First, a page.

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```
time_interval = [4, 6, 12]
```

I want to sum up the numbers like `[4, 4+6, 4+6+12]`

in order to get the list `t = [4, 10, 22]`

.

I tried the following:

```
t1 = time_interval[0]
t2 = time_interval[1] + t1
t3 = time_interval[2] + t2
print(t1, t2, t3) # -> 4 10 22
```

##
Answer #1:

If you’re doing much numerical work with arrays like this, I’d suggest `numpy`

, which comes with a cumulative sum function `cumsum`

:

```
import numpy as np
a = [4,6,12]
np.cumsum(a)
#array([4, 10, 22])
```

Numpy is often faster than pure python for this kind of thing, see in comparison to @Ashwini’s `accumu`

:

```
In [136]: timeit list(accumu(range(1000)))
10000 loops, best of 3: 161 us per loop
In [137]: timeit list(accumu(xrange(1000)))
10000 loops, best of 3: 147 us per loop
In [138]: timeit np.cumsum(np.arange(1000))
100000 loops, best of 3: 10.1 us per loop
```

But of course if it’s the only place you’ll use numpy, it might not be worth having a dependence on it.

##
Answer #2:

In Python 2 you can define your own generator function like this:

```
def accumu(lis):
total = 0
for x in lis:
total += x
yield total
In [4]: list(accumu([4,6,12]))
Out[4]: [4, 10, 22]
```

And in Python 3.2+ you can use `itertools.accumulate()`

:

```
In [1]: lis = [4,6,12]
In [2]: from itertools import accumulate
In [3]: list(accumulate(lis))
Out[3]: [4, 10, 22]
```

##
Answer #3:

I did a bench-mark of the top two answers with Python 3.4 and I found `itertools.accumulate`

is faster than `numpy.cumsum`

under many circumstances, often much faster. However, as you can see from the comments, this may not always be the case, and it’s difficult to exhaustively explore all options. (Feel free to add a comment or edit this post if you have further benchmark results of interest.)

Some timings…

For short lists `accumulate`

is about 4 times faster:

```
from timeit import timeit
def sum1(l):
from itertools import accumulate
return list(accumulate(l))
def sum2(l):
from numpy import cumsum
return list(cumsum(l))
l = [1, 2, 3, 4, 5]
timeit(lambda: sum1(l), number=100000)
# 0.4243644131347537
timeit(lambda: sum2(l), number=100000)
# 1.7077815784141421
```

For longer lists `accumulate`

is about 3 times faster:

```
l = [1, 2, 3, 4, 5]*1000
timeit(lambda: sum1(l), number=100000)
# 19.174508565105498
timeit(lambda: sum2(l), number=100000)
# 61.871223849244416
```

If the `numpy`

`array`

is not cast to `list`

, `accumulate`

is still about 2 times faster:

```
from timeit import timeit
def sum1(l):
from itertools import accumulate
return list(accumulate(l))
def sum2(l):
from numpy import cumsum
return cumsum(l)
l = [1, 2, 3, 4, 5]*1000
print(timeit(lambda: sum1(l), number=100000))
# 19.18597290944308
print(timeit(lambda: sum2(l), number=100000))
# 37.759664884768426
```

If you put the imports outside of the two functions and still return a `numpy`

`array`

, `accumulate`

is still nearly 2 times faster:

```
from timeit import timeit
from itertools import accumulate
from numpy import cumsum
def sum1(l):
return list(accumulate(l))
def sum2(l):
return cumsum(l)
l = [1, 2, 3, 4, 5]*1000
timeit(lambda: sum1(l), number=100000)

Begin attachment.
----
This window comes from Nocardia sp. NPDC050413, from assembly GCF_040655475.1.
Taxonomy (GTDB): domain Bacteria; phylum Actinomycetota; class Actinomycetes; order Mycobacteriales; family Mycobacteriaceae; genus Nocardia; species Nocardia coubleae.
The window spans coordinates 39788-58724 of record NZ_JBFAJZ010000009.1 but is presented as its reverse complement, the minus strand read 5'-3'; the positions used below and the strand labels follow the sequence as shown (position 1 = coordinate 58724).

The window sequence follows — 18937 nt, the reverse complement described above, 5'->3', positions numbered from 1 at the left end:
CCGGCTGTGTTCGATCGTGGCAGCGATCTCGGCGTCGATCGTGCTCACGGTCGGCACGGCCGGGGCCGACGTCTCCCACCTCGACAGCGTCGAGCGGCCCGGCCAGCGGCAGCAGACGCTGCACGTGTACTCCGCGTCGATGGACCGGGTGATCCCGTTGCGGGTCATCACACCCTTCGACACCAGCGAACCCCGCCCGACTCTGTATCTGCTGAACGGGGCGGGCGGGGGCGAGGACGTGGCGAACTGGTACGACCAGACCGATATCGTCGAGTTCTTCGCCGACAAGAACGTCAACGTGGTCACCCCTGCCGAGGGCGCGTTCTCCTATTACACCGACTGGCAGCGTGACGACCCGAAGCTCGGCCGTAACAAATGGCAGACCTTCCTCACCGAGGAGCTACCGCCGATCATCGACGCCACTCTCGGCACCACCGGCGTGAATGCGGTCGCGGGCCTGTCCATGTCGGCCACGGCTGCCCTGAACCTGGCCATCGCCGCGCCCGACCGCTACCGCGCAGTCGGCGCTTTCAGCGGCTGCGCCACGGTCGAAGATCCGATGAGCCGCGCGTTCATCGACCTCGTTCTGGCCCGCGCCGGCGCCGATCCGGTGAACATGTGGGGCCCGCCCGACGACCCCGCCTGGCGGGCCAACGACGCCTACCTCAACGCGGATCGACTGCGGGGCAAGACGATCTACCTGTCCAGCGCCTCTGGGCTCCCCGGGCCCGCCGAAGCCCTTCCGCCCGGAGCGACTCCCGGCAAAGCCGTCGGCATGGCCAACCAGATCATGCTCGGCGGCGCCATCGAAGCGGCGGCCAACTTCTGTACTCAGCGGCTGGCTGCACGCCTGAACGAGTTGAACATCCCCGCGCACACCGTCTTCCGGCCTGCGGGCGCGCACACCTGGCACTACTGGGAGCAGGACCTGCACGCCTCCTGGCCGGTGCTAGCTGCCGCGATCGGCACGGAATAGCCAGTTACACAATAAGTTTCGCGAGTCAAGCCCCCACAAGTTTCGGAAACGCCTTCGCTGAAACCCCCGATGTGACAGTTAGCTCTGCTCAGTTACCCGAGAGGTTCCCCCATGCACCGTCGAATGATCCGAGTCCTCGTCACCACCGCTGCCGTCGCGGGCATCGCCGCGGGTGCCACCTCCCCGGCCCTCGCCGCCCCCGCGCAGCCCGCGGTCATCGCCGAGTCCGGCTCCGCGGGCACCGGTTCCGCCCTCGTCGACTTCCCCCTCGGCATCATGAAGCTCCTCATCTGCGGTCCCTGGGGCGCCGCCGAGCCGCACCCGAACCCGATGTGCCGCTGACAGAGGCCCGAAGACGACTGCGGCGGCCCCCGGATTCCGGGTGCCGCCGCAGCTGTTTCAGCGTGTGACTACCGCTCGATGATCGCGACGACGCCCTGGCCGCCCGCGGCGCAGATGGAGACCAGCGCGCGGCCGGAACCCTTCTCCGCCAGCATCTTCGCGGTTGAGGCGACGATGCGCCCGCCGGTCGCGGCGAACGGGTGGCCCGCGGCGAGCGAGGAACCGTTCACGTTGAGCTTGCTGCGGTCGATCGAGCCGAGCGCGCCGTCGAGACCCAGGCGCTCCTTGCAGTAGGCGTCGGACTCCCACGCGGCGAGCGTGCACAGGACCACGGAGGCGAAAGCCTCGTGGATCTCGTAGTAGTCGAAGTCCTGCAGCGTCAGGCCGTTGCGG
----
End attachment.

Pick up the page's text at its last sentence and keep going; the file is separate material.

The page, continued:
# 19.042188624851406
timeit(lambda: sum2(l), number=100000)
# 35.17324400227517
```

##
Answer #4:

Behold:

```
a = [4, 6, 12]
reduce(lambda c, x: c + [c[-1] + x], a, [0])[1:]
```

Will output (as expected):

```
[4, 10, 22]
```

##
Answer #5:

Try this:

accumulate function, along with operator add performs the running addition.

```
import itertools
import operator
result = itertools.accumulate([1,2,3,4,5], operator.add)
list(result)
```

##
Answer #6:

Assignment expressions from PEP 572 (new in Python 3.8) offer yet another way to solve this:

```
time_interval = [4, 6, 12]
total_time = 0
cum_time = [total_time := total_time + t for t in time_interval]
```

##
Answer #7:

You can calculate the cumulative sum list in linear time with a simple `for`

loop:

```
def csum(lst):
s = lst.copy()
for i in range(1, len(s)):
s[i] += s[i-1]
return s
time_interval = [4, 6, 12]
print(csum(time_interval)) # [4, 10, 22]
```

The standard library’s `itertools.accumulate`

may be a faster alternative (since it’s implemented in C):

```
from itertools import accumulate
time_interval = [4, 6, 12]
print(list(accumulate(time_interval))) # [4, 10, 22]
```

##
Answer #8:

If You want a pythonic way without numpy working in 2.7 this would be my way of doing it

```
l = [1,2,3,4]
_d={-1:0}
cumsum=[_d.setdefault(idx, _d[idx-1]+item) for idx,item in enumerate(l)]
```

now let’s try it and test it against all other implementations

```
import timeit, sys
L=list(range(10000))
if sys.version_info >= (3, 0):
reduce = functools.reduce
xrange = range
def sum1(l):
cumsum=[]
total = 0
for v in l:
total += v
cumsum.append(total)
return cumsum
def sum2(l):
import numpy as np
return list(np.cumsum(l))
def sum3(l):
return [sum(l[:i+1]) for i in xrange(len(l))]
def sum4(l):
return reduce(lambda c, x: c + [c[-1] + x], l, [0])[1:]
def this_implementation(l):
_d={-1:0}
return [_d.setdefault(idx, _d[idx-1]+item) for idx,item in enumerate(l)]
# sanity check
sum1(L)==sum2(L)==sum3(L)==sum4(L)==this_implementation(L)
>>> True
# PERFORMANCE TEST
timeit.timeit('sum1(L)','from __main__ import sum1,sum2,sum3,sum4,this_implementation,L', number=100)/100.
>>> 0.001018061637878418
timeit.timeit('sum2(L)','from __main__ import sum1,sum2,sum3,sum4,this_implementation,L', number=100)/100.
>>> 0.000829620361328125
timeit.timeit('sum3(L)','from __main__ import sum1,sum2,sum3,sum4,this_implementation,L', number=100)/100.
>>> 0.4606760001182556
timeit.timeit('sum4(L)','from __main__ import sum1,sum2,sum3,sum4,this_implementation,L', number=100)/100.
>>> 0.18932826995849608
timeit.timeit('this_implementation(L)','from __main__ import sum1,sum2,sum3,sum4,this_implementation,L', number=100)/100.
>>> 0.002348129749298096
```